Wall Street went bananas about the Washington Post’s earnings today, but analyst Douglas McIntyre at 24/7 Wall St notes that it wasn’t the company’s newspaper business that got people jazzed–it was Kaplan. Revenue at the SAT-prep-and-other-education provider jumped 23%, to $503 million, and now accounts for nearly half of the Washington Post’s business.
As for the flagship newspaper: Revenue dropped 7% to $228 million, a quarter of the company. Magazines did better, up 13% to $73 million, but now we’re in single-digit-percentage-contribution land. And last but not least…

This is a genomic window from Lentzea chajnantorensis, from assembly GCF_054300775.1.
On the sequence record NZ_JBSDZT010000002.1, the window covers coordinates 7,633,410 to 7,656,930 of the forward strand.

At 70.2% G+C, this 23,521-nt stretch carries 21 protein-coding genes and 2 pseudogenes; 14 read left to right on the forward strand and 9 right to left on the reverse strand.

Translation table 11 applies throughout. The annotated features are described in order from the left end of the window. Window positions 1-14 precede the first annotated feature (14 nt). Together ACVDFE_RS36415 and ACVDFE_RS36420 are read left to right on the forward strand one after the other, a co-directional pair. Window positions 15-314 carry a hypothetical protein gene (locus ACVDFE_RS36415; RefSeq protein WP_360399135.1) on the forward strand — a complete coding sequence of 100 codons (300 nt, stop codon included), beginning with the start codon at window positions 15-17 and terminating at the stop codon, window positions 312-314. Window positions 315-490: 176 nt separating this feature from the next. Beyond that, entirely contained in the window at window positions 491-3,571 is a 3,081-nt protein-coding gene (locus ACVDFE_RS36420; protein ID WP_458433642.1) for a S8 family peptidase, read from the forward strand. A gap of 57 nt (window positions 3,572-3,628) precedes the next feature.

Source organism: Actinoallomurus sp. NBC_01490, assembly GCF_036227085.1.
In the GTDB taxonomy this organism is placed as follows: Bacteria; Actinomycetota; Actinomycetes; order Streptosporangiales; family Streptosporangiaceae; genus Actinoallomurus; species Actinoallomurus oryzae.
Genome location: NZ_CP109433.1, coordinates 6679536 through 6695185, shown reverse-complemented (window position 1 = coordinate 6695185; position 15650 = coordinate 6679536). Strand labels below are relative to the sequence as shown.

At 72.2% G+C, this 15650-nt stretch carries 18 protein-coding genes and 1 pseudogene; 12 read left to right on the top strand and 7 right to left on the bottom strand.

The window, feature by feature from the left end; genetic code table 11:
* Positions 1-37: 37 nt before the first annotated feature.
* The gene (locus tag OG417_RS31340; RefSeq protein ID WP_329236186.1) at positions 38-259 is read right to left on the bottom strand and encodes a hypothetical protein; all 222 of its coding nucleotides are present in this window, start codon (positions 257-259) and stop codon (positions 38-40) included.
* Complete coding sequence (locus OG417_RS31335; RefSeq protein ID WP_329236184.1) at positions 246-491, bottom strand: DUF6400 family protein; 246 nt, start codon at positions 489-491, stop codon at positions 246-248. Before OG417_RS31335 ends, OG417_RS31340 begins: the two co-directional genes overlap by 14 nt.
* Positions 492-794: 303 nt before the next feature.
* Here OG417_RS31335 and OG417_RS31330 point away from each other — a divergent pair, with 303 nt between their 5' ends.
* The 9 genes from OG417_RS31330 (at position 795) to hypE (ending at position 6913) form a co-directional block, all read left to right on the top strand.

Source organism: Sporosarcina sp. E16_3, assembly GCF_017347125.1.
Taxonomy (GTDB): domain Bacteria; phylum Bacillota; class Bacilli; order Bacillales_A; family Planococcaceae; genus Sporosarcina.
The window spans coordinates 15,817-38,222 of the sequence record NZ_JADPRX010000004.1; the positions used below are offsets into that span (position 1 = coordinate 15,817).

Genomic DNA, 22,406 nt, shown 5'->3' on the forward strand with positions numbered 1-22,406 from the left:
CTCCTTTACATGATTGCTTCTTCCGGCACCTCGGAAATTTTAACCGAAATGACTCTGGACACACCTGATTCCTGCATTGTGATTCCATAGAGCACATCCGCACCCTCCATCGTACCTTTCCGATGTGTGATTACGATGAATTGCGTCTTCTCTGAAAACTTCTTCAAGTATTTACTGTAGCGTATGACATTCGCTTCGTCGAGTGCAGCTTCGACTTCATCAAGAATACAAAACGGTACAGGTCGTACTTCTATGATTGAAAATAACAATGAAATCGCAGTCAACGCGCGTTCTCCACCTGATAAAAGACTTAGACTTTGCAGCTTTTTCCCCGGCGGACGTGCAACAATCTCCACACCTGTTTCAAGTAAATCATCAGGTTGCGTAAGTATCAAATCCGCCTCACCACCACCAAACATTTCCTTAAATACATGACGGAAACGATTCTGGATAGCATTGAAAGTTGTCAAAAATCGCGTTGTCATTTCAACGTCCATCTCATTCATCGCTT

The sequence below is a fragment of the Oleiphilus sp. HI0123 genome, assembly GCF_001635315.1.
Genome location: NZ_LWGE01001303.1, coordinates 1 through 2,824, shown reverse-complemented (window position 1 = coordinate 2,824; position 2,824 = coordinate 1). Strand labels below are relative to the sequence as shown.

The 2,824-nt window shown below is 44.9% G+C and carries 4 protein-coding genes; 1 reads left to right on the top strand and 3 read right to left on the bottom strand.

In Fortune a week ago, McIntyre notes, WaPo CEO Donald Graham said, “If Internet advertising revenues don’t continue to grow fast, I think the future of the newspaper business will be very challenging. The web site just has to come through.” We agree (although we think the future of the newspaper business will be very challenging even if Internet advertising zooms–which it has been). Sadly for Graham and WaPo, the web site is not coming through, at least not enough to save the day. WaPo’s online revenue (washingtonpost.com, Slate) increased only 11%, to $28 million, less than 3% of the company’s business. Read Douglas McIntyre’s full post
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